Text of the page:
Obtain and Compile Trusted Libraries
Download source code for the library only from trusted sites and compile it manually. If you get the source from GitHub, make sure you're getting the official version or an authorized fork (Figure 2). This is also a good chance to read user comments and bug reports. Are the users happy with the library? Are bugs being fixed? Is the library proving to be successful in large-scale projects? How old is the library? Is it an early version that might not be quite ready for prime time?
Then, take it a step further: Find out who is involved in the project and what their credentials are. Anyone can claim to write encryption code, but do you know for sure that the code correctly implements the algorithms? This is not an area where you want to slip. You need to find out who is creating the library and whether the creators are indeed qualified to be doing so. If you can't find out who the creators are and what their qualifications are, move on to the next one.
Follow the Documentation
Good security libraries have good documentation. Read the documentation carefully and make sure you understand it. You want to follow it to the "T" without straying. In order to follow it, however, you must make sure it makes sense to you. If the documentation tells you to obtain a hash using a certain function, make sure that is in fact what you are doing. This is not always easy. Look at the sample programs and follow them carefully until you fully understand them. Compile the samples and test them out. Then, write your own test programs until you master the use of the library. Finally, after you fully understand how to use the library, you can use it in your product.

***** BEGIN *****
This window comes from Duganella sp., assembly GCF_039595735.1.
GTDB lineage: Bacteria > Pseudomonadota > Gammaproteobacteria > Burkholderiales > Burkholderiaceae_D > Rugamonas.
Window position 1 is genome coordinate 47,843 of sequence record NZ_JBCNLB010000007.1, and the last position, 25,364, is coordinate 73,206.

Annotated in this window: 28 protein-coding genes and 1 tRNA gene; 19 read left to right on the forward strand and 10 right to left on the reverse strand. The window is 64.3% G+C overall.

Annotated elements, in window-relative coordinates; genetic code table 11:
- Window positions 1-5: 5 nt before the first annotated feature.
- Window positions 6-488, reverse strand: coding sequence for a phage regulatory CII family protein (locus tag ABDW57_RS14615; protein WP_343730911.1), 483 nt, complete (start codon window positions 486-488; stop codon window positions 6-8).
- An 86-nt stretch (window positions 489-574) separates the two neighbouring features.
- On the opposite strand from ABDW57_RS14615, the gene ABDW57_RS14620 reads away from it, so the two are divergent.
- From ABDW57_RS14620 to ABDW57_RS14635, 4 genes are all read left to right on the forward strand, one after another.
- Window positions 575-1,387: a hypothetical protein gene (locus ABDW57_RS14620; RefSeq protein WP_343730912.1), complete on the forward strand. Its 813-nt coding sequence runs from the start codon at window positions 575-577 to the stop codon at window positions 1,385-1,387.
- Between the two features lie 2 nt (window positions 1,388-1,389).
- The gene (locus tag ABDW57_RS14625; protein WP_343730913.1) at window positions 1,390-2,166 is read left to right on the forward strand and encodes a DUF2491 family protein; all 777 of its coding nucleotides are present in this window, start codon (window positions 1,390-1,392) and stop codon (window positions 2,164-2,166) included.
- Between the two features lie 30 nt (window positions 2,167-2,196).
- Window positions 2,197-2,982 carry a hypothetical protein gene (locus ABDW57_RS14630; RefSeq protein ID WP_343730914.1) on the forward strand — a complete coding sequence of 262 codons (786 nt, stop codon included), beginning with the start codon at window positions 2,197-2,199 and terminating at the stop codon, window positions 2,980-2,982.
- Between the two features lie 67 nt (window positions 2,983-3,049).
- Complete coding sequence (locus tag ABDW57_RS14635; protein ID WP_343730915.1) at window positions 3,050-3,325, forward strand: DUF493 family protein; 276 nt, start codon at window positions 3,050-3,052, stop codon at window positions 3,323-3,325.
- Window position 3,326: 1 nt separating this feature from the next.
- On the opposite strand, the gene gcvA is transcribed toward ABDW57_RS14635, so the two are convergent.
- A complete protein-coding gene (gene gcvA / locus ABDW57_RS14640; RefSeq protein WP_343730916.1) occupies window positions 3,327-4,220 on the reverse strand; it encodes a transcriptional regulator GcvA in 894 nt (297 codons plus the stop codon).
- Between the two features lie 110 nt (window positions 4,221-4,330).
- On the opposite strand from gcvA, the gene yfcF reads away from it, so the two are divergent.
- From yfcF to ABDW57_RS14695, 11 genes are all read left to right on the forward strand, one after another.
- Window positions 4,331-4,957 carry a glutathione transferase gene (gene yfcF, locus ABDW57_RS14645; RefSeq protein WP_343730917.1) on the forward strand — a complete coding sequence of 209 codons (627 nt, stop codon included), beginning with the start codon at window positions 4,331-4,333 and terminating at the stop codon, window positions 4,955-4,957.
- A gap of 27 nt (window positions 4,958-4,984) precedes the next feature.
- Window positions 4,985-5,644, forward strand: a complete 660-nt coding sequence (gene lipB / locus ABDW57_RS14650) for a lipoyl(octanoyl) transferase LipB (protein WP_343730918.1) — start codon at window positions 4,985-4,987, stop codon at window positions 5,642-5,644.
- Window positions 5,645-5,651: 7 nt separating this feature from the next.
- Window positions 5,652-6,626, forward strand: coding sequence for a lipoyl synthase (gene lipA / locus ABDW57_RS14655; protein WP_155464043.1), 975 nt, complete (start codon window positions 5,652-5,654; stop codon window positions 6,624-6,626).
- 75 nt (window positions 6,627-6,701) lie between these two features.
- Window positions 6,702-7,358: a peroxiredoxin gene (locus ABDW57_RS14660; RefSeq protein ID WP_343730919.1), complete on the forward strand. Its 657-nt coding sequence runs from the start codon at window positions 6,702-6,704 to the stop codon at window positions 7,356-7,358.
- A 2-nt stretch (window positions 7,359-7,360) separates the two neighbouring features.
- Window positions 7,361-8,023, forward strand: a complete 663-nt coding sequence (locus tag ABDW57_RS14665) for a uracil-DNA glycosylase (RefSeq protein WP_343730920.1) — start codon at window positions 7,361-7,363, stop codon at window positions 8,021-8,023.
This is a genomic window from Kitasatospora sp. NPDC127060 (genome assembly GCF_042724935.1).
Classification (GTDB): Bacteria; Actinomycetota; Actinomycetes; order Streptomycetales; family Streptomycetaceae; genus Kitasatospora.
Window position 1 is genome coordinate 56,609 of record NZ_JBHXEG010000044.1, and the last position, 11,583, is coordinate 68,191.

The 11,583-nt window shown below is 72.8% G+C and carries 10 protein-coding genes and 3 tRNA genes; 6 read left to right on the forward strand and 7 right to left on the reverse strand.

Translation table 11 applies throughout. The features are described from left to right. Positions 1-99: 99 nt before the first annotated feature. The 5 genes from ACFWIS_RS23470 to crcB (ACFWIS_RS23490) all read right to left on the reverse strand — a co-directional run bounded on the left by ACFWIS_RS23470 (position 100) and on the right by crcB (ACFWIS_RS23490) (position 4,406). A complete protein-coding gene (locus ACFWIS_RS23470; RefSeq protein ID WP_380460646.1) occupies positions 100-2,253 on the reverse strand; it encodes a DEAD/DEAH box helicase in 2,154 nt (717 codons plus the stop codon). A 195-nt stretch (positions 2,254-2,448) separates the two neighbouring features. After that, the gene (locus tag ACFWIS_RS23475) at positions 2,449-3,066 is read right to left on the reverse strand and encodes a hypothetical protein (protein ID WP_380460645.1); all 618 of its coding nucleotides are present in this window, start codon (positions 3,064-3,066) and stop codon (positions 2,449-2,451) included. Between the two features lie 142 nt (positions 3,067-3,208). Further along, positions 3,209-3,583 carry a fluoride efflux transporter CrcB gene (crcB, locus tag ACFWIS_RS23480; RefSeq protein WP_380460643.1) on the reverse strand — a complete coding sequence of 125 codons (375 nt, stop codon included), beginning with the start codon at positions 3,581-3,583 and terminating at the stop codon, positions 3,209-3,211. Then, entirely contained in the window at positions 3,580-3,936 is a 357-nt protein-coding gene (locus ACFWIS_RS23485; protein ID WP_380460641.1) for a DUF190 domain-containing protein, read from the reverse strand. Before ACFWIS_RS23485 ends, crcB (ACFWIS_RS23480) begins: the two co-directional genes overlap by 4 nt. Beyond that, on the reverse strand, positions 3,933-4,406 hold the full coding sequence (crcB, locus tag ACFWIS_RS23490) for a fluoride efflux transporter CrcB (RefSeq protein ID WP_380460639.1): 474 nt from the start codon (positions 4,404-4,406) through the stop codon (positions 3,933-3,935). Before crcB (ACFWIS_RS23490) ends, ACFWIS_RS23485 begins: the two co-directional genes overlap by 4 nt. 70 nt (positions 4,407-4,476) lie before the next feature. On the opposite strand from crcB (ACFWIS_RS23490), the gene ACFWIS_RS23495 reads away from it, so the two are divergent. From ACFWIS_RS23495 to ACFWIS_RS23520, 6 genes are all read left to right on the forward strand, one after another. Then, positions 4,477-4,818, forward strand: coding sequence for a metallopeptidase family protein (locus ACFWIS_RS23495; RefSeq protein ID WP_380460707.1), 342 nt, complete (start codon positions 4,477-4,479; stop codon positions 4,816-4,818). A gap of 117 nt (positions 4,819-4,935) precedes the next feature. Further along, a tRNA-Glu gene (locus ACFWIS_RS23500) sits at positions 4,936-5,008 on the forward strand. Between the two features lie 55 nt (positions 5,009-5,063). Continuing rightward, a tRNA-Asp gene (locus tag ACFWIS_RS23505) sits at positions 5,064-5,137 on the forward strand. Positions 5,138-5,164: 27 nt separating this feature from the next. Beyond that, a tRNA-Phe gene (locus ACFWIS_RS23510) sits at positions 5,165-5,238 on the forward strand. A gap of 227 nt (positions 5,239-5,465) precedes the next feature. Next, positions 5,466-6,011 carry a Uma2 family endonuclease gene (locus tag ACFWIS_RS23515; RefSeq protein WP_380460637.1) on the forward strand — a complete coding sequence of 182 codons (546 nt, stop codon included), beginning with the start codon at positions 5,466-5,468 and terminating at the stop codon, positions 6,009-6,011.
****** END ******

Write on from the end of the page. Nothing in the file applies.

Eyes on Your Code
After you write your code, you need lots of eyes to inspect your code to make sure it’s right. When creating an open source project, this means enlisting plenty of people to help. If possible, try to get somebody from the security library to do a code review, and take any advice from that person seriously.
When you're creating an open source project that uses the security code, you have an additional issue because other people might fork your code. Those people might not follow best practices and modify your code in a way that breaks it. Although you probably don't want to restrict people from forking your code, you probably do want to put a stern warning in the documentation telling people not to fuss with the security portion of the code and that, if they think they found a problem, they should submit a bug report and possibly a pull request if they tried to fix the bug.
Working with security takes care. You don't want a disaster to be the way you locate a bug. Follow the steps I've outlined here, but take them further: Read as much as you can about security best practices. I've only scratched the surface; for example, if you're storing encrypted data in web cookies to maintain sessions, there are plenty of best practices published. If you're storing encrypted user data that needs to be accessed quickly, again, follow the best practices. Stay in touch with the communities and be safe.